The public enquiry for the renewal of Brussels Airport's environmental permit is underway, involving an environmental impact assessment

The present environmental permit for Brussels Airport runs until July 8, 2024. This environmental impact assessment (EIA) shows that the airport's noise impact will fall in the coming years despite the predicted growth in passengers and cargo: by 2032, the number of potentially highly impacted people will decrease by 12% and it is expected that 63% of flights will then be operated with the most modern noise-efficient aircraft. Brussels Airport will also take additional measures: there will be a new engine test run site, additional noise barriers to reduce ground noise nuisance and research into possible measures for nitrogen deposition in specific nature areas. The EIA confirms that Brussels Airport can grow in terms of passengers and cargo in the coming years while reducing its noise impact on the environment.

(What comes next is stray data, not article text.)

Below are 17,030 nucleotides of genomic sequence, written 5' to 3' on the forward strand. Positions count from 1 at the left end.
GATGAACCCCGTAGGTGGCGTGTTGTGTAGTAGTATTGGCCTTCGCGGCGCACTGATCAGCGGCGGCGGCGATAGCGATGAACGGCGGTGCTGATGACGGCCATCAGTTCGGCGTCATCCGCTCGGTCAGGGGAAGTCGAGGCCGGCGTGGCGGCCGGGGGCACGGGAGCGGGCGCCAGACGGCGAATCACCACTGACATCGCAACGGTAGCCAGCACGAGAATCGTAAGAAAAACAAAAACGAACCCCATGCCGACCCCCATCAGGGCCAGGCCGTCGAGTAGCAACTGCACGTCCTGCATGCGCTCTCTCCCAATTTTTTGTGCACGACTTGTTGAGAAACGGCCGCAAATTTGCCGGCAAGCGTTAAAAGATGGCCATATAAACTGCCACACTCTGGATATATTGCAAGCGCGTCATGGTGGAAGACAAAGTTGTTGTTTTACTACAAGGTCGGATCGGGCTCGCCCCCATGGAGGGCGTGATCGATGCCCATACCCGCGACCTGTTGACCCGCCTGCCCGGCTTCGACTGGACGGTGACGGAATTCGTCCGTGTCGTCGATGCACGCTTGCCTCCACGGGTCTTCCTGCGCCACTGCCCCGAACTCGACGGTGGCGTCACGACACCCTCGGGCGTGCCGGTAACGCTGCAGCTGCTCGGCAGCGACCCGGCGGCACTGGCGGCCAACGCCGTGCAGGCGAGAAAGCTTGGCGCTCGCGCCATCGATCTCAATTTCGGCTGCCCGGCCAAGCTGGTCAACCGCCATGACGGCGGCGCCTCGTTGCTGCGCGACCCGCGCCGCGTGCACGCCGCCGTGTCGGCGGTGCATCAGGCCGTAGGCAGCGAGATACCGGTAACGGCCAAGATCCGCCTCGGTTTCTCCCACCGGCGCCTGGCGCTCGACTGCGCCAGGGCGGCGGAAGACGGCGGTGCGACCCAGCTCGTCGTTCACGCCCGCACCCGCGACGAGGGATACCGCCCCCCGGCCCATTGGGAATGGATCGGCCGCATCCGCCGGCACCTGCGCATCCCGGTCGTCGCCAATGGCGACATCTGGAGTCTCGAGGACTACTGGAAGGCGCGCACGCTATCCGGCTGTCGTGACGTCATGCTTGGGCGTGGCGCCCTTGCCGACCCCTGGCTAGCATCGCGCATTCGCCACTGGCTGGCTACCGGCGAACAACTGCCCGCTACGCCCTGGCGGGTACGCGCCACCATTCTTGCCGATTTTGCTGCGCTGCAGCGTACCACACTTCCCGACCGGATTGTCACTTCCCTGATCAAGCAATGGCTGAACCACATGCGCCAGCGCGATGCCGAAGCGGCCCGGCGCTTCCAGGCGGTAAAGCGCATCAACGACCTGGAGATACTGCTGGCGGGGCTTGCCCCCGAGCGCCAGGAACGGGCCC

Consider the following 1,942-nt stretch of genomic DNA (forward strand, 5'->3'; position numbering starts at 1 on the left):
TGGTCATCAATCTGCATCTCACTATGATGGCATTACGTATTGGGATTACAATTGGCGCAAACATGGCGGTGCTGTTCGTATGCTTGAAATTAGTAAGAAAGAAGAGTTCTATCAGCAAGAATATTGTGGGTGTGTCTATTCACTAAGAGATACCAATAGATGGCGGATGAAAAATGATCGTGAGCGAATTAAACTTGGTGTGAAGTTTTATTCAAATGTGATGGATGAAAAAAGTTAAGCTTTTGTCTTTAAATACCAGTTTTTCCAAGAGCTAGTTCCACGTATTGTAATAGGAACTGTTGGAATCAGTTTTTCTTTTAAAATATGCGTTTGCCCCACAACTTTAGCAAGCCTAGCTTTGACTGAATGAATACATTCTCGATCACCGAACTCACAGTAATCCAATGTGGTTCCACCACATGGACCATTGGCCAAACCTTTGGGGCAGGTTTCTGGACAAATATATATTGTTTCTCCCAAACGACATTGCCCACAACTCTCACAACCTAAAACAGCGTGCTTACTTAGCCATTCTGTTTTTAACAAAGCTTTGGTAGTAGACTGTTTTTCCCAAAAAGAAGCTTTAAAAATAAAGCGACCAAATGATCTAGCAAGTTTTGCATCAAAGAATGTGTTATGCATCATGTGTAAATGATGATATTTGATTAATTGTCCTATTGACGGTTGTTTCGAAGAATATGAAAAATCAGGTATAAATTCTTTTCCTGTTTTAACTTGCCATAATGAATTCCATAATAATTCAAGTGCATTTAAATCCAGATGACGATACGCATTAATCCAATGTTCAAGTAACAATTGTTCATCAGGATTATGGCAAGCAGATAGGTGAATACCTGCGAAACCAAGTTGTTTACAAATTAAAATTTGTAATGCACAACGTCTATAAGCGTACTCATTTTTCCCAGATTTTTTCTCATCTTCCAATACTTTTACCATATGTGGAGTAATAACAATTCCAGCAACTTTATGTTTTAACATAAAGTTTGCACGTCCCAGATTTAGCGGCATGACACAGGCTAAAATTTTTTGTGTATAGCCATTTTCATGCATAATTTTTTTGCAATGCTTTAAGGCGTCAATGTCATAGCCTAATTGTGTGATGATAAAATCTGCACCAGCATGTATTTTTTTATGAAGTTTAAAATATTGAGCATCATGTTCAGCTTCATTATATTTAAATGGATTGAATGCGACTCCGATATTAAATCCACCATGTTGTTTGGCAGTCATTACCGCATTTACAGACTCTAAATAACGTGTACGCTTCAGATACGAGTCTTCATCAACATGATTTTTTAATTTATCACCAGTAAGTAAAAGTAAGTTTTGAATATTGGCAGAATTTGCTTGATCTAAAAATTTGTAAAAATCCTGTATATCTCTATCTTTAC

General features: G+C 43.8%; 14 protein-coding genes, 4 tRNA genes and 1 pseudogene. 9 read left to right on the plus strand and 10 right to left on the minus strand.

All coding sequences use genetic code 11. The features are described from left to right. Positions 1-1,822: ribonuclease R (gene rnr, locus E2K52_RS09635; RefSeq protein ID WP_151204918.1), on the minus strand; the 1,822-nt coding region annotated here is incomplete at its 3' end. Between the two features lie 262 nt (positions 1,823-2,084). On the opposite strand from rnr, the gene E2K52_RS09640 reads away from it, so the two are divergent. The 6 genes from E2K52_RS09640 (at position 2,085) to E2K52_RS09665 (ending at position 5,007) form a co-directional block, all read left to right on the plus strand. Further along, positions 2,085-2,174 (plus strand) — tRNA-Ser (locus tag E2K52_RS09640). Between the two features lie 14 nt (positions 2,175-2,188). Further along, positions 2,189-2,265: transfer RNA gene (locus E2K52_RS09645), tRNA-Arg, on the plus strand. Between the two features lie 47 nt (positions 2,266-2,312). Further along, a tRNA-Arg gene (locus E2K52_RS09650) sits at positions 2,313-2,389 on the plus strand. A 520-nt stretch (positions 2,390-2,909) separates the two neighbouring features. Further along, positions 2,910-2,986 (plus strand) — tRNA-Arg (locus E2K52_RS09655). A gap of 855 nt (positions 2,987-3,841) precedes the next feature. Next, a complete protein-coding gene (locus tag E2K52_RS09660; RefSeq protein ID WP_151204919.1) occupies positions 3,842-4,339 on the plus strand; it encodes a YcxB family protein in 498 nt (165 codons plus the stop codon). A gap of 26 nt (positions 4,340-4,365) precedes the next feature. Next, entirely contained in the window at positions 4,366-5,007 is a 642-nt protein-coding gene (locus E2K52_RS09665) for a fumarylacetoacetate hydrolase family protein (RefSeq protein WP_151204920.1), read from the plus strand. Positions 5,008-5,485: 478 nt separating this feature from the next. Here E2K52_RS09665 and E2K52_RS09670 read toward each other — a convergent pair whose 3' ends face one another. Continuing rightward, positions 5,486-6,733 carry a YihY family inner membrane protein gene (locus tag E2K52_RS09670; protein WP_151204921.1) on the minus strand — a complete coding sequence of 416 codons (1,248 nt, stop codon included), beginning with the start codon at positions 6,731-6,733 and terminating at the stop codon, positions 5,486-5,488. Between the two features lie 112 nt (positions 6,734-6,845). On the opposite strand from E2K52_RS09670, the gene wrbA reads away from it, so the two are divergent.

Environmental permit renewal

Brussels Airport always strives to strike a balance between its economic role and the impact of its activities on the environment. 

The airport has taken many measures in recent years to reduce its environmental impact. As a result, the number of potentially significantly impacted residents has already fallen by 57% since 2000. Through highly differentiated rates, airlines are encouraged to use modern and quieter aircraft. Since April 2023, they have paid up to 20 times less for the quietest and most energy-efficient aircraft, with nitrogen emissions also factored in. Furthermore, Brussels Airport is committed to quieter landing techniques, single-engine taxiing and the electrification of ground handling equipment.  

The renewal of Brussels Airport's permit is about continuing airport operations within the current infrastructure and rules. In its renewal application, the airport does not request any expansion of the runway infrastructure, for example, nor any additional night slots. However, in the interest of the Belgian economy, the airport does expect to be allowed to grow in passenger numbers and cargo volumes in line with the national and European economy.